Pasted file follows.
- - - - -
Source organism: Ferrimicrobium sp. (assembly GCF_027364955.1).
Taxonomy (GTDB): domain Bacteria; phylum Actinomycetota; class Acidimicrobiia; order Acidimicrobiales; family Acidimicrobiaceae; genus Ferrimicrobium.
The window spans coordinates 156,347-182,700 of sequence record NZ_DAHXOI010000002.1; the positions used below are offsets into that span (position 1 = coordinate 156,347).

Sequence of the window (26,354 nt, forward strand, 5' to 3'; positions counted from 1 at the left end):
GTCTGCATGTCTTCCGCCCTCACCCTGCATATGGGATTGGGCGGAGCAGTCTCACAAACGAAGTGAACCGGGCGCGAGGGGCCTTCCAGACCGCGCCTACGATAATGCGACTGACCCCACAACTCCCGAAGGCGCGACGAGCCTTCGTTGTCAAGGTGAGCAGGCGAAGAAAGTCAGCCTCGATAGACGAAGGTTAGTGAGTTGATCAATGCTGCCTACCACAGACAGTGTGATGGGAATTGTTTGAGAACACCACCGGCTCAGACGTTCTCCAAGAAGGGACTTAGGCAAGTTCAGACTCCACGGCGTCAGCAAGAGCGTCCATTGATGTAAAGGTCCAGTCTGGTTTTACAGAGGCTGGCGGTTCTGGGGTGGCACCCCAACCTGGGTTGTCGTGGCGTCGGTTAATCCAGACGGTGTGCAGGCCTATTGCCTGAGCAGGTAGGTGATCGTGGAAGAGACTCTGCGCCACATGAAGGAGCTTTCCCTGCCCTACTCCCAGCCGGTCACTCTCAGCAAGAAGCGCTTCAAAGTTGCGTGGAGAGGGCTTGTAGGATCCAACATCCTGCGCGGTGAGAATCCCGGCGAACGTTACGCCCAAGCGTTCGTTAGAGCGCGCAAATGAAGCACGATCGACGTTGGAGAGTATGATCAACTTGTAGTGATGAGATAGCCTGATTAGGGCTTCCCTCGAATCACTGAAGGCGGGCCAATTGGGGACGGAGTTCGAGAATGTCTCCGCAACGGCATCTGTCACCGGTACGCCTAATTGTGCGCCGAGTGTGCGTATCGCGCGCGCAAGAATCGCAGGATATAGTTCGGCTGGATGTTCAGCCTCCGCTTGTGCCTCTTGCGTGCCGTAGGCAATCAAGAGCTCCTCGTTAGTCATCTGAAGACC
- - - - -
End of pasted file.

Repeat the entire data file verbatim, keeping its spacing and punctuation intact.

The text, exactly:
Source organism: Ferrimicrobium sp. (assembly GCF_027364955.1).
Taxonomy (GTDB): domain Bacteria; phylum Actinomycetota; class Acidimicrobiia; order Acidimicrobiales; family Acidimicrobiaceae; genus Ferrimicrobium.
The window spans coordinates 156,347-182,700 of sequence record NZ_DAHXOI010000002.1; the positions used below are offsets into that span (position 1 = coordinate 156,347).

Sequence of the window (26,354 nt, forward strand, 5' to 3'; positions counted from 1 at the left end):
GTCTGCATGTCTTCCGCCCTCACCCTGCATATGGGATTGGGCGGAGCAGTCTCACAAACGAAGTGAACCGGGCGCGAGGGGCCTTCCAGACCGCGCCTACGATAATGCGACTGACCCCACAACTCCCGAAGGCGCGACGAGCCTTCGTTGTCAAGGTGAGCAGGCGAAGAAAGTCAGCCTCGATAGACGAAGGTTAGTGAGTTGATCAATGCTGCCTACCACAGACAGTGTGATGGGAATTGTTTGAGAACACCACCGGCTCAGACGTTCTCCAAGAAGGGACTTAGGCAAGTTCAGACTCCACGGCGTCAGCAAGAGCGTCCATTGATGTAAAGGTCCAGTCTGGTTTTACAGAGGCTGGCGGTTCTGGGGTGGCACCCCAACCTGGGTTGTCGTGGCGTCGGTTAATCCAGACGGTGTGCAGGCCTATTGCCTGAGCAGGTAGGTGATCGTGGAAGAGACTCTGCGCCACATGAAGGAGCTTTCCCTGCCCTACTCCCAGCCGGTCACTCTCAGCAAGAAGCGCTTCAAAGTTGCGTGGAGAGGGCTTGTAGGATCCAACATCCTGCGCGGTGAGAATCCCGGCGAACGTTACGCCCAAGCGTTCGTTAGAGCGCGCAAATGAAGCACGATCGACGTTGGAGAGTATGATCAACTTGTAGTGATGAGATAGCCTGATTAGGGCTTCCCTCGAATCACTGAAGGCGGGCCAATTGGGGACGGAGTTCGAGAATGTCTCCGCAACGGCATCTGTCACCGGTACGCCTAATTGTGCGCCGAGTGTGCGTATCGCGCGCGCAAGAATCGCAGGATATAGTTCGGCTGGATGTTCAGCCTCCGCTTGTGCCTCTTGCGTGCCGTAGGCAATCAAGAGCTCCTCGTTAGTCATCTGAAGACC